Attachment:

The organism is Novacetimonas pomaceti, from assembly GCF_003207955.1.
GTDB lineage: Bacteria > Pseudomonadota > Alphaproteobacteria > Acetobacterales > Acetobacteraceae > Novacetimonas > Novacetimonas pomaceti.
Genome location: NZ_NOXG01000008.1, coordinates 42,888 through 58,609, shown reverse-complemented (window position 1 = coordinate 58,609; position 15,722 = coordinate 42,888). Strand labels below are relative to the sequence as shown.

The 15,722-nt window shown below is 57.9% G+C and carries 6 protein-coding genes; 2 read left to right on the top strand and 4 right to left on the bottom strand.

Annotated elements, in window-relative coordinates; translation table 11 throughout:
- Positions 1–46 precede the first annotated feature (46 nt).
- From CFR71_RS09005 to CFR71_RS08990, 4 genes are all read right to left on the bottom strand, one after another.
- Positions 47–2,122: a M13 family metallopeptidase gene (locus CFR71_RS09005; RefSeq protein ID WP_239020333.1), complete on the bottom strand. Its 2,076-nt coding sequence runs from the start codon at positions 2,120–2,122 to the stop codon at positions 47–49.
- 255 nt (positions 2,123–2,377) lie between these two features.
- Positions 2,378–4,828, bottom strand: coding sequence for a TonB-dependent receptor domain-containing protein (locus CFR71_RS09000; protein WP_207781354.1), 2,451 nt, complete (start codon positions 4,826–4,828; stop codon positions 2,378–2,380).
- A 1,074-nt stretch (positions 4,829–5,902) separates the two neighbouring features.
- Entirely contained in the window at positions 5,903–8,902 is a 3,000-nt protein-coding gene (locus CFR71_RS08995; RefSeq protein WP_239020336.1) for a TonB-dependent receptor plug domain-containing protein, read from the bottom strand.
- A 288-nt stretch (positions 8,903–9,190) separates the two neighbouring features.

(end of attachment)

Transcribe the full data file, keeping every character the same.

The organism is Novacetimonas pomaceti, from assembly GCF_003207955.1.
GTDB lineage: Bacteria > Pseudomonadota > Alphaproteobacteria > Acetobacterales > Acetobacteraceae > Novacetimonas > Novacetimonas pomaceti.
Genome location: NZ_NOXG01000008.1, coordinates 42,888 through 58,609, shown reverse-complemented (window position 1 = coordinate 58,609; position 15,722 = coordinate 42,888). Strand labels below are relative to the sequence as shown.

The 15,722-nt window shown below is 57.9% G+C and carries 6 protein-coding genes; 2 read left to right on the top strand and 4 right to left on the bottom strand.

Annotated elements, in window-relative coordinates; translation table 11 throughout:
- Positions 1–46 precede the first annotated feature (46 nt).
- From CFR71_RS09005 to CFR71_RS08990, 4 genes are all read right to left on the bottom strand, one after another.
- Positions 47–2,122: a M13 family metallopeptidase gene (locus CFR71_RS09005; RefSeq protein ID WP_239020333.1), complete on the bottom strand. Its 2,076-nt coding sequence runs from the start codon at positions 2,120–2,122 to the stop codon at positions 47–49.
- 255 nt (positions 2,123–2,377) lie between these two features.
- Positions 2,378–4,828, bottom strand: coding sequence for a TonB-dependent receptor domain-containing protein (locus CFR71_RS09000; protein WP_207781354.1), 2,451 nt, complete (start codon positions 4,826–4,828; stop codon positions 2,378–2,380).
- A 1,074-nt stretch (positions 4,829–5,902) separates the two neighbouring features.
- Entirely contained in the window at positions 5,903–8,902 is a 3,000-nt protein-coding gene (locus CFR71_RS08995; RefSeq protein WP_239020336.1) for a TonB-dependent receptor plug domain-containing protein, read from the bottom strand.
- A 288-nt stretch (positions 8,903–9,190) separates the two neighbouring features.